AP Photo/Frank Franklin

Maybe it’s the quan, or perhaps even the eye-test, but these players also have the respect that goes with being great. Just as Bird certainly isn’t Michael Jordan, Jeter is not Babe Ruth, yet their names are idealized as if they were the greatest to ever play the game. Is Barry Bonds the best hitter ever to walk the Earth? You could argue that. But is he the greatest to ever play? Few people would support you there, largely because he also happens to be one of the biggest jerks ever to put on a uniform. Greatness cannot be achieved without respect, and it’s a trait Jeter has by the boatload. It also happens to be just as important as stats when looking back on a player.

An awful big deal is being made about Jeter’s quest for hit No. 3,000. It’s a marketing opportunity for the Yankees, but as a student of baseball (and even as a guy with Jeter’s face on my bedroom wall), I’m really not sure it matters. Currently sitting on 2,998, he’ll have one more hit than before when he gets 2,999, and one more than that when he reaches 3,000.

This is Derek Jeter we’re talking about. He’s not a borderline guy like Mike Mussina, whose HOF stock would’ve drastically improved had he reached a major milestone like 300 wins. Even if he gets in an accident on the way to Yankee Stadium this weekend and can never play again, Derek Jeter is a first-ballot Hall of Famer who goes down as one of the best to ever play the game.

Even those who knock Jeter’s defense can’t argue against how great his offense was and is, especially in a position that was not known for hitting. Jeter’s offensive wins above replacement is the third-best ever among shortstops, only behind Alex Rodriguez, who switched to third base so Jeter could play shortstop, and Honus Wagner, whose rookie season was 1897. In terms of regular WAR, even with his weaker defensive abilities in a normally defensive position, he is still 55th all-time, and every player ahead of him a Hall of Famer, save Pete Rose (banned), Bill Dahlen (rookie season 1891), Barry Bonds (steroids), and the players who haven’t been retired long enough yet to qualify.

In the movie Mr. 3000, Stan Ross comes out of retirement to collect the last three hits in his 3,000 that were taken from him when a counting mistake was uncovered after he went of the Hall of Fame ballot.

The sportswriters didn’t vote him into the HOF probably because he was a jerk, and without 3,000 hits they could point to that as a reason for rejection. He needed the last three base knocks to potentially elevate his Cooperstown status, as well as secure the chain of “Mr. 3000” stores he owned in Milwaukee.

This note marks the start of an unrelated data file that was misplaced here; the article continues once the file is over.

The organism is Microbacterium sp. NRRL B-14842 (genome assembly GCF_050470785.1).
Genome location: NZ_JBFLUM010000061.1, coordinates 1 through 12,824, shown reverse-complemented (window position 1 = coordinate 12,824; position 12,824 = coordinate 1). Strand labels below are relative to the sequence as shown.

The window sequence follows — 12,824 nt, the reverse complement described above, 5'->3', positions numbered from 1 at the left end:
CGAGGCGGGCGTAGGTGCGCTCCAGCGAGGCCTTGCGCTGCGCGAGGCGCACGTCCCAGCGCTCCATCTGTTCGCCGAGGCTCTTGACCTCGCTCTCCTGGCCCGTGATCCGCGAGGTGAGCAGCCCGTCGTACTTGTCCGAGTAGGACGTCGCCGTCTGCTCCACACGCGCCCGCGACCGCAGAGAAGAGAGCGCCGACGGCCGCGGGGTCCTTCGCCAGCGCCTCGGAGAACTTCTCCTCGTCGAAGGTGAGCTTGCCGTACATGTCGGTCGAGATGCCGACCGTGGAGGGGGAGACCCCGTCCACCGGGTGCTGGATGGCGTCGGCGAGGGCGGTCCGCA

Derek Jeter doesn’t need any of that. All he has left to do is pick out a head shot for his plaque in Cooperstown, and,this may just be a hunch, but I don’t think he’ll have to worry about money after retirement. Unlike Stan Ross, Jeter is married, and has his life together. The spotlight has never been too big for him and he has always handled the media very well.

Another milestone for Jeter is like buying a Christmas present for someone like him: what do you get a man who has everything? Three thousand hits is nice, but not only does it not matter to Jeter, it doesn’t mean that much to anyone else in his position who achieves the feat. Anyone who gets that far already has a slew of achievements, and the 3,000-hit club is the least exclusive of three major milestones.

There was hardly as much fuss about 3,000 hits when Craig Biggio became the club’s 27th member; most of the hype is because the player is the captain of the Yankees, not because it matters that much.

Twenty-five players have hit 500 home runs and 24 players have won 300 games. When Jeter becomes the 28th player with 3,000 hits, you might say 28 isn’t that far from 25 and 24, but it is when you take into account the differences in today’s game. Baseball may never have another 300-game winner. CC Sabathia currently has the best shot, but he is just over halfway there. It looks as if a few players could surpass 500 home runs, but with steroids finally on the way out, long ball totals will taper off, as we are already seeing this season.

However, 3,000 hits is a milestone that will be passed again. A-Rod, for example, will be in the chase towards the end of next season. Will anyone care?

If a lesser player (say, Johnny Damon) ever achieves the milestone, he may need to have “3,000 hit club” flashed next to his name on ESPN to give him credibility when they’re discussing his name for HOF potential. For players like Jeter and A-Rod? ESPN will have a hard time fitting that one in.